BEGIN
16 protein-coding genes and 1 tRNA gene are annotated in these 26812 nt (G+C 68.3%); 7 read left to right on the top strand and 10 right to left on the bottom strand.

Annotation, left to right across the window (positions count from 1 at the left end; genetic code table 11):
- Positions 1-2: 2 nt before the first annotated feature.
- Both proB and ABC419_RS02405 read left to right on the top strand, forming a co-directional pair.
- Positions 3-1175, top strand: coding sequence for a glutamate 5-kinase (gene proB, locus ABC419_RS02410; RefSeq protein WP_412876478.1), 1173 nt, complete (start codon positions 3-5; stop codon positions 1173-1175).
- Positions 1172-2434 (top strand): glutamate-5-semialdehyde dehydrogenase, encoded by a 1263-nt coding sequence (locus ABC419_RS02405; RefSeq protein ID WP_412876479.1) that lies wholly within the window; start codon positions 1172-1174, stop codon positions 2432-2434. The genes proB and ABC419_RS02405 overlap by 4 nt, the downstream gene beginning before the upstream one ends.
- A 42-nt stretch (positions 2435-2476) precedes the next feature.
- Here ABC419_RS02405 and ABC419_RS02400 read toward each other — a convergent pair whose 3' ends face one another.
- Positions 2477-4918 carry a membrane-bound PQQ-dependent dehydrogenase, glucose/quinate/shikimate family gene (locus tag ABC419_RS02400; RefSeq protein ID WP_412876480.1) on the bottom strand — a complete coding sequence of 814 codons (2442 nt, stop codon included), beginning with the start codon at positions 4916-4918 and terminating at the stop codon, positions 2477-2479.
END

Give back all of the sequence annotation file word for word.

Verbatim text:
16 protein-coding genes and 1 tRNA gene are annotated in these 26812 nt (G+C 68.3%); 7 read left to right on the top strand and 10 right to left on the bottom strand.

Annotation, left to right across the window (positions count from 1 at the left end; genetic code table 11):
- Positions 1-2: 2 nt before the first annotated feature.
- Both proB and ABC419_RS02405 read left to right on the top strand, forming a co-directional pair.
- Positions 3-1175, top strand: coding sequence for a glutamate 5-kinase (gene proB, locus ABC419_RS02410; RefSeq protein WP_412876478.1), 1173 nt, complete (start codon positions 3-5; stop codon positions 1173-1175).
- Positions 1172-2434 (top strand): glutamate-5-semialdehyde dehydrogenase, encoded by a 1263-nt coding sequence (locus ABC419_RS02405; RefSeq protein ID WP_412876479.1) that lies wholly within the window; start codon positions 1172-1174, stop codon positions 2432-2434. The genes proB and ABC419_RS02405 overlap by 4 nt, the downstream gene beginning before the upstream one ends.
- A 42-nt stretch (positions 2435-2476) precedes the next feature.
- Here ABC419_RS02405 and ABC419_RS02400 read toward each other — a convergent pair whose 3' ends face one another.
- Positions 2477-4918 carry a membrane-bound PQQ-dependent dehydrogenase, glucose/quinate/shikimate family gene (locus tag ABC419_RS02400; RefSeq protein ID WP_412876480.1) on the bottom strand — a complete coding sequence of 814 codons (2442 nt, stop codon included), beginning with the start codon at positions 4916-4918 and terminating at the stop codon, positions 2477-2479.